In order to deliver services effectively, municipalities rely on two sources of revenue. Firstly, they are expected to raise their own revenues from service fees, property rates, levies and other taxes. The second source is from transfers from national government which include the local government equitable share of the division of revenue and other conditional grants. So, unlike national and provincial government, local government is meant to have a degree of financial independence from the national budget because of their revenue raising mandate. However the reality is that South Africans are increasingly unable to afford to pay for municipal services. 

In 2016 municipalities identified 3.6 million indigent households as earning less than R3 500 per month. Of these 3.6 million households, 2.7 million were benefiting from indigent support for water, 2.0 million from free basic electricity and just over half, benefited from sewerage, sanitation and solid waste management.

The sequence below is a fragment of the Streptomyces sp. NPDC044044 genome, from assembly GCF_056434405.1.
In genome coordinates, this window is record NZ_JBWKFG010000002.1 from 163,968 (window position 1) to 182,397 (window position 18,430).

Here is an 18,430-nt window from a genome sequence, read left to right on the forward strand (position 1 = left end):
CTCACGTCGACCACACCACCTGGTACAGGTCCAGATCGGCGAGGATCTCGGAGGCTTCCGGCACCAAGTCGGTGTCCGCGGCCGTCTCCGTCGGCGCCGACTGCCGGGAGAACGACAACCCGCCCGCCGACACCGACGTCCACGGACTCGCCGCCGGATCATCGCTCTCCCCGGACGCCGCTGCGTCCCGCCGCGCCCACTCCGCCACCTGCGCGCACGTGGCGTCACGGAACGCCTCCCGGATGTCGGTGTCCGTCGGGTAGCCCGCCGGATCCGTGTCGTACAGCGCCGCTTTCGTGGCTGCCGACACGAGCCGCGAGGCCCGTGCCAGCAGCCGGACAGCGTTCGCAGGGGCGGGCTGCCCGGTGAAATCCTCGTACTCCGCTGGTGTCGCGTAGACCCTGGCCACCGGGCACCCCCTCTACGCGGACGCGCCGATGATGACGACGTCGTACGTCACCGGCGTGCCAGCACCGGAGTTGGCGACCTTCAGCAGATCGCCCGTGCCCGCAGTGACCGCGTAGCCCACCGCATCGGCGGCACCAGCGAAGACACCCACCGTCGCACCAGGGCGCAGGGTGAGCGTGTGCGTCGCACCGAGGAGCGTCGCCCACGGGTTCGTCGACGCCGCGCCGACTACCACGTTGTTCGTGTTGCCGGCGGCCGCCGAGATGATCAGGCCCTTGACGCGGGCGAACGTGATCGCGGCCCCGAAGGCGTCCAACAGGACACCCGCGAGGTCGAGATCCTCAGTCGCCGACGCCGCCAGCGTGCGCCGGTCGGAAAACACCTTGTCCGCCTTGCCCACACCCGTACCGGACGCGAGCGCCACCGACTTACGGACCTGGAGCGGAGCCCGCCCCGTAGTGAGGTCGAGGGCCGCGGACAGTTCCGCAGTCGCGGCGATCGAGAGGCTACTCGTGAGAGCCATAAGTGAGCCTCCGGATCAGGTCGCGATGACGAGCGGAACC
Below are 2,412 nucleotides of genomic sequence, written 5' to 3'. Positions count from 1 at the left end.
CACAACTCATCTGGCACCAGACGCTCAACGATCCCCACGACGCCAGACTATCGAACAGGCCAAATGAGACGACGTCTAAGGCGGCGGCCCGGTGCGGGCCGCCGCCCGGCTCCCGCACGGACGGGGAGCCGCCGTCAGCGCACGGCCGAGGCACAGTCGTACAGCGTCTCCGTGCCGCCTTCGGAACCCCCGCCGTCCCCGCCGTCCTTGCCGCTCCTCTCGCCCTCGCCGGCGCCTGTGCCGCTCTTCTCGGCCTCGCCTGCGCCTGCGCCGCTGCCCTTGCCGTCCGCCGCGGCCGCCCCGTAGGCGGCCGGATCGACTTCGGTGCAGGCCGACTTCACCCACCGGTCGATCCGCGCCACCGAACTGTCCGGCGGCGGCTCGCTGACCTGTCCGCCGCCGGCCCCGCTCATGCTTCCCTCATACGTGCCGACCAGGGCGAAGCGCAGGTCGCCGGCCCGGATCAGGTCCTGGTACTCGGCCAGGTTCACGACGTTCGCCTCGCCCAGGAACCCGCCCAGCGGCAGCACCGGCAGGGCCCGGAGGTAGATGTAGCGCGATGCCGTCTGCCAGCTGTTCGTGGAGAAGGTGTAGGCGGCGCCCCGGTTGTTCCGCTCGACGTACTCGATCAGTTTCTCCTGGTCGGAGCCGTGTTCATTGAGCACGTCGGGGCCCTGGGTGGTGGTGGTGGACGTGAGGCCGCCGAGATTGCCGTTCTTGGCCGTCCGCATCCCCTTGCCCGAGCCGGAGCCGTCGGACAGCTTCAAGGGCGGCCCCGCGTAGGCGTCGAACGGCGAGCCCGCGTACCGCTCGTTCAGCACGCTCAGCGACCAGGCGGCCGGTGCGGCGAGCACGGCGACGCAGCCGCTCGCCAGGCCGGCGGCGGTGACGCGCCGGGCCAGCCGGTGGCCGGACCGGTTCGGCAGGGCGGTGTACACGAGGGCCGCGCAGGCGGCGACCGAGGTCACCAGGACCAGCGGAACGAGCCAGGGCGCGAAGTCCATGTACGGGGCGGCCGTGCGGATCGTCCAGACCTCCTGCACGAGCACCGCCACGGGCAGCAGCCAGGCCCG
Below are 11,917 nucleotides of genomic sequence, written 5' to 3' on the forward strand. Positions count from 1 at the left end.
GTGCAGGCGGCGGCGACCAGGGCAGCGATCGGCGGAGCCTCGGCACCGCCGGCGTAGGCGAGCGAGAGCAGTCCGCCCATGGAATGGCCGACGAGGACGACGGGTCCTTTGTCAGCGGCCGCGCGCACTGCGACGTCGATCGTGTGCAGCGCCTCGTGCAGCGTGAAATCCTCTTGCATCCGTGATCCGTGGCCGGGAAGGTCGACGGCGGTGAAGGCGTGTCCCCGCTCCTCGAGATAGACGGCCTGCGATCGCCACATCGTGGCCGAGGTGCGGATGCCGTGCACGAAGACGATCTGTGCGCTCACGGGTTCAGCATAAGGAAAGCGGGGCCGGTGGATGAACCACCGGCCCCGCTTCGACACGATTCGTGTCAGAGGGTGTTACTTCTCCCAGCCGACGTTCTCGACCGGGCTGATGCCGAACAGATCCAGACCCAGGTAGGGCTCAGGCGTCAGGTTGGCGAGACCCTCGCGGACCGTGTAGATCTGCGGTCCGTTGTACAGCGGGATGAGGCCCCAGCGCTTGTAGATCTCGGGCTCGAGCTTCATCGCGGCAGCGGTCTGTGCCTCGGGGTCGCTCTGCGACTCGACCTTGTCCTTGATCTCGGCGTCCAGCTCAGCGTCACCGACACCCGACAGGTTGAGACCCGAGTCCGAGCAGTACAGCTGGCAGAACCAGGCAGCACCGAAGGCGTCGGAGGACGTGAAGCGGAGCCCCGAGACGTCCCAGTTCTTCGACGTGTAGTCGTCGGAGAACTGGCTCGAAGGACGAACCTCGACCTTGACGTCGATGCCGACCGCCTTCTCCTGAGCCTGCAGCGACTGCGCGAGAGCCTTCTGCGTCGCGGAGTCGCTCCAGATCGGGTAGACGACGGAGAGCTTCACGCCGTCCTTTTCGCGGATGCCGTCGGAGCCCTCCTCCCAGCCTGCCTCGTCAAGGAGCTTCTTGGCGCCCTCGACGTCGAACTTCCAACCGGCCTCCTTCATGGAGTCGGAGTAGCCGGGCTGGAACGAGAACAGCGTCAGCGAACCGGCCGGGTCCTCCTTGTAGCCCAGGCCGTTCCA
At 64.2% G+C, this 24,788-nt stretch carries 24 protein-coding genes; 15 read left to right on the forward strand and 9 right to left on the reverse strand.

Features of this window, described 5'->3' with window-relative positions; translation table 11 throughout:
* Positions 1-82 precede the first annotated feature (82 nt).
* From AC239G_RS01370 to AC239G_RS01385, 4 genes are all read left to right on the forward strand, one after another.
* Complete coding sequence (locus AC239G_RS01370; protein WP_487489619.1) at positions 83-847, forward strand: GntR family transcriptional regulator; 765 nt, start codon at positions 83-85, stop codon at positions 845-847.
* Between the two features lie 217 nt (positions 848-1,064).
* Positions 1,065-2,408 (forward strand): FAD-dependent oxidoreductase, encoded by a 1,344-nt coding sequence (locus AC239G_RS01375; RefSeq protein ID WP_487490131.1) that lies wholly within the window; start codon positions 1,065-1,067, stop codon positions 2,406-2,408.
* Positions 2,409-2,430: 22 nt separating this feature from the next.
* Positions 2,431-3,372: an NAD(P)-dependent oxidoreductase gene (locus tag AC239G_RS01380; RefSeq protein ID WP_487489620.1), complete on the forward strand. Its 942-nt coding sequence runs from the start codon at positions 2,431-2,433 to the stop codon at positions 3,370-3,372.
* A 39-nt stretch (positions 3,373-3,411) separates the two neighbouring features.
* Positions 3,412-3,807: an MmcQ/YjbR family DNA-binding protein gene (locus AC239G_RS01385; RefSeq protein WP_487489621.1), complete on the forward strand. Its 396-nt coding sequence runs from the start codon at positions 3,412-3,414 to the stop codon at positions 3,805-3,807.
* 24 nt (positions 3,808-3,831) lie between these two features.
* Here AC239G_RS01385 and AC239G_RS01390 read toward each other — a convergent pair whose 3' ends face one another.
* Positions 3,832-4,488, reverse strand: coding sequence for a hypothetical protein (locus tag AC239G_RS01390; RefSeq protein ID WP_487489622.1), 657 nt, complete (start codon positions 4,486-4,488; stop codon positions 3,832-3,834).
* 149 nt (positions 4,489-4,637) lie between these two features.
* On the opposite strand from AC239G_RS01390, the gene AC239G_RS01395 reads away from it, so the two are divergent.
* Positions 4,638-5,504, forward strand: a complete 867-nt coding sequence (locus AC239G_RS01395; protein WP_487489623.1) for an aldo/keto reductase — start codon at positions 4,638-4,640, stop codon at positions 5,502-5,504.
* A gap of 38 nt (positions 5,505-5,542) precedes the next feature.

Despite the demand for services, local government is in a deep financial crisis. At the end of September 2017, 20 of the municipalities with the largest outstanding debt, owed creditors R17.4 billion (mostly owed to Eskom and water boards), but had only R1.7 billion on hand. The total value of outstanding long-term municipal debt has increased to R66.3 billion in the first quarter of the 2017/18 financial year.

Treasury notes that the financial crisis facing local government is a “symptom of deeper underlying problems…which compromises the reliability of basic services”.  Where municipalities have received more equitable financing through the division of revenue this was absorbed by increased spending on personnel despite staff numbers remaining unchanged. This has been reflected in the many media reports of the salary ranges within and across municipalities such as that of the Mutale municipal manager who in 2016 was receiving R598 thousand a year as compared to the Tshwane municipal manager who earned  over R3 million!